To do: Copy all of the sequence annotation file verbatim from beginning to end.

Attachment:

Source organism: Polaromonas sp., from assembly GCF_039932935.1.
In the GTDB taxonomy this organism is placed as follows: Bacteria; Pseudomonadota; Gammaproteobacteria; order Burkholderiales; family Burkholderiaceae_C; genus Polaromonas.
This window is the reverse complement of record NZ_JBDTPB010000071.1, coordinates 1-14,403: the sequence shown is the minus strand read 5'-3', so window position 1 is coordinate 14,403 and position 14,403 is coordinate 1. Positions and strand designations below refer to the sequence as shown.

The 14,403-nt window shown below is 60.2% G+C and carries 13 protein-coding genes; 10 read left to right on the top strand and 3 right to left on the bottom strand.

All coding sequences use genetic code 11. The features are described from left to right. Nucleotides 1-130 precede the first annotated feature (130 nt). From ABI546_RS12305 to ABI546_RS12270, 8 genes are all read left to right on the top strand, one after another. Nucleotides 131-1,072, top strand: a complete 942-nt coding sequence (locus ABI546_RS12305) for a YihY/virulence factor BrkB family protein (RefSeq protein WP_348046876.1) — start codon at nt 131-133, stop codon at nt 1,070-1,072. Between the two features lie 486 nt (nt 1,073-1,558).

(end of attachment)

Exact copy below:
Source organism: Polaromonas sp., from assembly GCF_039932935.1.
In the GTDB taxonomy this organism is placed as follows: Bacteria; Pseudomonadota; Gammaproteobacteria; order Burkholderiales; family Burkholderiaceae_C; genus Polaromonas.
This window is the reverse complement of record NZ_JBDTPB010000071.1, coordinates 1-14,403: the sequence shown is the minus strand read 5'-3', so window position 1 is coordinate 14,403 and position 14,403 is coordinate 1. Positions and strand designations below refer to the sequence as shown.

The 14,403-nt window shown below is 60.2% G+C and carries 13 protein-coding genes; 10 read left to right on the top strand and 3 right to left on the bottom strand.

All coding sequences use genetic code 11. The features are described from left to right. Nucleotides 1-130 precede the first annotated feature (130 nt). From ABI546_RS12305 to ABI546_RS12270, 8 genes are all read left to right on the top strand, one after another. Nucleotides 131-1,072, top strand: a complete 942-nt coding sequence (locus ABI546_RS12305) for a YihY/virulence factor BrkB family protein (RefSeq protein WP_348046876.1) — start codon at nt 131-133, stop codon at nt 1,070-1,072. Between the two features lie 486 nt (nt 1,073-1,558).